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Domitian Temple

Located at the southern end of Domitian Street, it is the first structure in Ephesus dedicated to an emperor. It was built on a large terrace and over vaulted foundations of 50 x 100 meters. The northern part of the facade should have being two stories high, with stairs appreciable today.

The temple was built in a professional style, with eight columns on the short side and thirteen columns in the longest as well as four additional columns in the front. On the north side there was a U-shaped altar, now displayed at the Museum of Izmir.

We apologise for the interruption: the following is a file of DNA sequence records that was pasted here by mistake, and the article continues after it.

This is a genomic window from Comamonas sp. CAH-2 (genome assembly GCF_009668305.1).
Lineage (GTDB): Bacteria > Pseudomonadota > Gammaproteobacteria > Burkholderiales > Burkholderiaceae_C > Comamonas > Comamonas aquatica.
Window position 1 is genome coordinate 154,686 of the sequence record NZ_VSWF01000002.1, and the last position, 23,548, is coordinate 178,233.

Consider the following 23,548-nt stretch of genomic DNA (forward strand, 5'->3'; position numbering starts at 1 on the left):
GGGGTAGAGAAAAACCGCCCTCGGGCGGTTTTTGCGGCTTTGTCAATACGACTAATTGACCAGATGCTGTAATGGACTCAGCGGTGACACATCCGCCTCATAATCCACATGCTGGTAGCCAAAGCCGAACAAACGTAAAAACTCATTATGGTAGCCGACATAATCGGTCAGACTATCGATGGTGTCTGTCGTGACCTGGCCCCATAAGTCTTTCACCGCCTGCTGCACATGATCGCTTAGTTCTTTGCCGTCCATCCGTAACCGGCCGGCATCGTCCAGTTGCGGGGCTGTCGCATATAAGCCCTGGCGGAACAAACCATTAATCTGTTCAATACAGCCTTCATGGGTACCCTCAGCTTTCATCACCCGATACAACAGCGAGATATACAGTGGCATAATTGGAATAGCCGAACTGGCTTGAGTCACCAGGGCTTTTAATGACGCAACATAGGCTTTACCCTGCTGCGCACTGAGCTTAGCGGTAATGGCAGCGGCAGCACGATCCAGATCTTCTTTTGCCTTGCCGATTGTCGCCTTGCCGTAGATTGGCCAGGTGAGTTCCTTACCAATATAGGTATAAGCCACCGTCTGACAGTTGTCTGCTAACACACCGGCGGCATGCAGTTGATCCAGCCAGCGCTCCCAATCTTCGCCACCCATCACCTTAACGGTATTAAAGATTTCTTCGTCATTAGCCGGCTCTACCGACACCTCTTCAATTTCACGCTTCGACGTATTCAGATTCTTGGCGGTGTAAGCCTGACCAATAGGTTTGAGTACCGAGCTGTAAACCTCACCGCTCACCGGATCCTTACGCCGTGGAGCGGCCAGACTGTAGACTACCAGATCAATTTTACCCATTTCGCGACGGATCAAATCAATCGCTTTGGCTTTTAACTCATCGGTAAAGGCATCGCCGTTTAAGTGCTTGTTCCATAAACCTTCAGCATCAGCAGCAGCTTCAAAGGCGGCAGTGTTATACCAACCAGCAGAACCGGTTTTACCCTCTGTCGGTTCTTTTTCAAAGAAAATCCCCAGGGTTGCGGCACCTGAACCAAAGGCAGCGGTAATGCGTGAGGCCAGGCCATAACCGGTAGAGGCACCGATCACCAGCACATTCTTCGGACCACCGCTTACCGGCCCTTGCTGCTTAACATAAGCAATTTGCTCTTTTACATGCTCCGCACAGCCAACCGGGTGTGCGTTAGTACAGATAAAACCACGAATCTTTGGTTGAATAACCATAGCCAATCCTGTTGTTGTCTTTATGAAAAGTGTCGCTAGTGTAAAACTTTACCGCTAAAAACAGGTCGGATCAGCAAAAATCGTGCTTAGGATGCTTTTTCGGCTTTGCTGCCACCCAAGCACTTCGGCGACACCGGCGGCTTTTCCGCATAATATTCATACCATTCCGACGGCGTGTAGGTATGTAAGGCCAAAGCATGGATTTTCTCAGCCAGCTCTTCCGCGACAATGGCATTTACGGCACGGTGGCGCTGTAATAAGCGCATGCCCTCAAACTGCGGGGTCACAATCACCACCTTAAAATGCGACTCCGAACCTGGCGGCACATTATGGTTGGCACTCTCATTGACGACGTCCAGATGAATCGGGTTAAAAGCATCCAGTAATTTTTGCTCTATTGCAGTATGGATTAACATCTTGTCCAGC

It was during the reign of Domitian that an emperor gave permission to build a Temple to the Emperor, this was the permission to hold the “neocoros” for the first time, which was a great honor for the city.

When the unpopular emperor was murdered by his servant, the people quickly took vengeance and erased his name from many inscriptions. However, in order not to lose their status as “neokoros”, the Ephesians dedicated the temple to Vespasian, Domitian’s father.


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